Artificial intelligence and machine learning , have come a long way in the past decade.
What began as an idea to generate human-sounding narratives and reports, such as for weather, finance, and sports, now we are at a place in time where NLG can interact with humans on the more subjective topics of communications. Computational linguistics engineers and machine learning experts can now leverage massive data sets to train machines to take on a variety of personas, artificial beings capable of holding long conversations with real people, undetected by the untrained eye.
In the coming decade, NLG will be utilized to engage students in the virtual classroom, surgeons at the operating table, even criminal operatives on social media.
All communications have some degree of polarity. Other than when involving close friends and family, the sender of a message can not precisely predict the receiver’s innermost feelings. As writers, we can only rely on learning from the reader’s disclosed response to the message.

Advanced Natural Language Processing Tools
Today’s natural language processing applications are capable of processing every word ever published on the internet, including vocal recordings, video voiceover, and image-imbedded words. Most of these words, with the exception of named entity words, are represented in frequencies of millions or billions across the web. Natural language processing technologies enables us to drill down into these words, sifting through language by subject, topic, and context. The words in a given language comprise a relatively small set of phrases and grammar rules. In fact, every word ever written bears some measurable degree of relational context to every other word ever written. This can be viewed as a type of statistical mapping of languages. The word, “cat” has a measurable relationship with the word, “beach”. While there aren’t many written references of cats on beaches, there is still some measurable degree of correlation between these two very different words. The spacial relationship between words can often, but not always, narrow when you introduce a new word in the contextual space, for example, adding the word “hotel” to the word map, could retrieve context frames such as, “Just took our cat to the pet hotel. We’ll see you on the beach tomorrow.” As a human, the neural network in your brain can process hundreds of context relationships between the words “cat”, “hotel” and “beach”. Natural language processing can work in a similar manner, using recurrent neural networks and probabilistic language modeling to classify exactly how all types of language is used, with frequency of usage as the primary source of validation. Validating the word, “the”, before the word, “go”, for example would score very low on usage frequency, but would return classifiable metrics in context with some slang usage, as well as named entities, for example, the early 80’s pop group, “The Go-Go’s”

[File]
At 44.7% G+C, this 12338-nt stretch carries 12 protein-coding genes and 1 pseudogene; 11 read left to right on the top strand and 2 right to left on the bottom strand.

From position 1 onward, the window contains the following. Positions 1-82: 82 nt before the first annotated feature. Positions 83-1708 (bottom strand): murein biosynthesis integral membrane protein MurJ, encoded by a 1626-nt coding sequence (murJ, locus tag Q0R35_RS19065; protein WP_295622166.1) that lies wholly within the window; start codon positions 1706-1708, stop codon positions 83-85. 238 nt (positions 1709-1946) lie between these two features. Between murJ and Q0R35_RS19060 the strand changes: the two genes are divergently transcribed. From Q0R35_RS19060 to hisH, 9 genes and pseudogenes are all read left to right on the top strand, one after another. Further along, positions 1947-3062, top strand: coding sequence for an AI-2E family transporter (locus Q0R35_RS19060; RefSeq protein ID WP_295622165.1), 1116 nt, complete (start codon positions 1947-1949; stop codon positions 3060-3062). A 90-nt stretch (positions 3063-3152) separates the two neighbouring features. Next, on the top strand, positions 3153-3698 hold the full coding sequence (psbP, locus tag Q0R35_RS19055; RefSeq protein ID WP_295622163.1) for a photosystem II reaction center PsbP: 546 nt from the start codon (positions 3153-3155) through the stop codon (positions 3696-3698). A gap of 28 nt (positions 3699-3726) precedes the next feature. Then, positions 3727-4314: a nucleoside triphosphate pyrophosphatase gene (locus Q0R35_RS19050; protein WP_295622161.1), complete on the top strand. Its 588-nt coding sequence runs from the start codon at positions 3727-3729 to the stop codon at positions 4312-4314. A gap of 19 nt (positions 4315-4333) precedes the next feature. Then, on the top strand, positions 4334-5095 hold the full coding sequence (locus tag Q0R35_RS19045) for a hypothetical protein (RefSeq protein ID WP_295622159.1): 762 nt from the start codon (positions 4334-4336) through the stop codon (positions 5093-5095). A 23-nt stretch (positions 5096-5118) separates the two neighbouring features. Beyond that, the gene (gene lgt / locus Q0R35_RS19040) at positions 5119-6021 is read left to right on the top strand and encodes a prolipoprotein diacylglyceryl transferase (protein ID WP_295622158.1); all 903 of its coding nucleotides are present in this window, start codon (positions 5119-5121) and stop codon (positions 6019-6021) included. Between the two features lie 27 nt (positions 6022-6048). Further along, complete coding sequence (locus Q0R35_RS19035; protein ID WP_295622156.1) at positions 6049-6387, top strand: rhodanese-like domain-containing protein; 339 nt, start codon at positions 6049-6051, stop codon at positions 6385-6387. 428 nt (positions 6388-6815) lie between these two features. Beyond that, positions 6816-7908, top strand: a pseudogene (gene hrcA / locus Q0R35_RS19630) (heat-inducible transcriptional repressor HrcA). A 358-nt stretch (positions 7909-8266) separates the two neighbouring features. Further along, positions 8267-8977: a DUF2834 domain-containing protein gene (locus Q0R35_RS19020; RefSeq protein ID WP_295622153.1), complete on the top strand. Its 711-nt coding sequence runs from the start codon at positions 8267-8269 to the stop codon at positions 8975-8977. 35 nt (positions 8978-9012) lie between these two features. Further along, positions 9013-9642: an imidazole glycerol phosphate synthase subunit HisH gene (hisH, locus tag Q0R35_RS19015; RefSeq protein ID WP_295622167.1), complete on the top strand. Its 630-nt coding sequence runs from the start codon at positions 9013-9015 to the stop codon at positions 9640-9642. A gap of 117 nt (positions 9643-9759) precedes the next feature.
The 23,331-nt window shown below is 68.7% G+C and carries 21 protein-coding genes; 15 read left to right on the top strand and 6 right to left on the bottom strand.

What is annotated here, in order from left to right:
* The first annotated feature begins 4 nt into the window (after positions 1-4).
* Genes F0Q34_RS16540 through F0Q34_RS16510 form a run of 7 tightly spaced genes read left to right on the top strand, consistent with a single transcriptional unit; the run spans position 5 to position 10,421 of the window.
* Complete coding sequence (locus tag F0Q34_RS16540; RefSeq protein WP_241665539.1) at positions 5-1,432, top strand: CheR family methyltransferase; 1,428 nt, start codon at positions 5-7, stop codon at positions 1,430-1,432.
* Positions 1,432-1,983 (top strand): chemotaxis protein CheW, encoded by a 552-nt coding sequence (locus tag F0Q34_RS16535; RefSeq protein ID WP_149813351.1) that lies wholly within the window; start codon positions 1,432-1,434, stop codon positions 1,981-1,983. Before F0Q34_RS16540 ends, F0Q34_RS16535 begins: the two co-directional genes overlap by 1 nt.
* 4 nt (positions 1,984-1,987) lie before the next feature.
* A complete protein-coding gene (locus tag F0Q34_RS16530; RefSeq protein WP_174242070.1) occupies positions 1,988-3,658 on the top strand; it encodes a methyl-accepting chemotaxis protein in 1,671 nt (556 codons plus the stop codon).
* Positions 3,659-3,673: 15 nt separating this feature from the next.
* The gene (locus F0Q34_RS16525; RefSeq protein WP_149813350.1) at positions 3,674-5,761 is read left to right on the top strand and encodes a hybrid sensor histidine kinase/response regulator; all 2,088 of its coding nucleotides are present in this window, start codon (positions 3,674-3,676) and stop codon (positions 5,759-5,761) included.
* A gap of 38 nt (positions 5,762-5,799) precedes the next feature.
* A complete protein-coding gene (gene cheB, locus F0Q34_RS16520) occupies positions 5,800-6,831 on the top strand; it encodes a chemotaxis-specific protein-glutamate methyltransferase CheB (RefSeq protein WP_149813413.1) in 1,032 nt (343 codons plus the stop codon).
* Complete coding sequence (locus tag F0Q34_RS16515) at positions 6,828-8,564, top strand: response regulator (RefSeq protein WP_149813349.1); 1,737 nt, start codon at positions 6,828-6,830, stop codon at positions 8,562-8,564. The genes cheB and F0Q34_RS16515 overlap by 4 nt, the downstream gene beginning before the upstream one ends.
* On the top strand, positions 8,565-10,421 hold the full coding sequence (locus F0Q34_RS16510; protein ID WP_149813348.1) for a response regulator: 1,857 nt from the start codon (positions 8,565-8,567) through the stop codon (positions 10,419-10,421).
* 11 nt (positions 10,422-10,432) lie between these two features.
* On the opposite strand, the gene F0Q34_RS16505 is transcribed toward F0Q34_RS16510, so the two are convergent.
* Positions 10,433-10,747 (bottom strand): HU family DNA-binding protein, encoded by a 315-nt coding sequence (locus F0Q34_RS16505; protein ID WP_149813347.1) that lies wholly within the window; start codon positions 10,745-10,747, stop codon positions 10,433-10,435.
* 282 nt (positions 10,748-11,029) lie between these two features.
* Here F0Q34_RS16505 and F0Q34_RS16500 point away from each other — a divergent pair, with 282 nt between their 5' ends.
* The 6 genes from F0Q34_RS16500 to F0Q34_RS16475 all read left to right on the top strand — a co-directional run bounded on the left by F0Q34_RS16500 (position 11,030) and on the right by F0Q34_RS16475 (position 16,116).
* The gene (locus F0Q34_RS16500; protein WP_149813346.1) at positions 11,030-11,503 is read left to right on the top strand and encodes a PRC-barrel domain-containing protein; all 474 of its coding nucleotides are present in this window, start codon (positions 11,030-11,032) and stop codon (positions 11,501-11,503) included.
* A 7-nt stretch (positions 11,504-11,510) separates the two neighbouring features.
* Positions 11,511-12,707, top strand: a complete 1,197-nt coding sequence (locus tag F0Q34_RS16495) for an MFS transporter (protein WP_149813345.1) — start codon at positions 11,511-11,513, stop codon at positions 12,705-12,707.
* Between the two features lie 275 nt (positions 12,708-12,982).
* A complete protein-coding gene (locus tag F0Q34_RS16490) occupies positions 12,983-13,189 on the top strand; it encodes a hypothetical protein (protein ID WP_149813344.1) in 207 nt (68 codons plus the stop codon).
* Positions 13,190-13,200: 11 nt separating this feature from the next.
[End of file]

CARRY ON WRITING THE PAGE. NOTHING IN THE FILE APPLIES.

linguistics
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artificial inteligence
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non-Enlgish NLP
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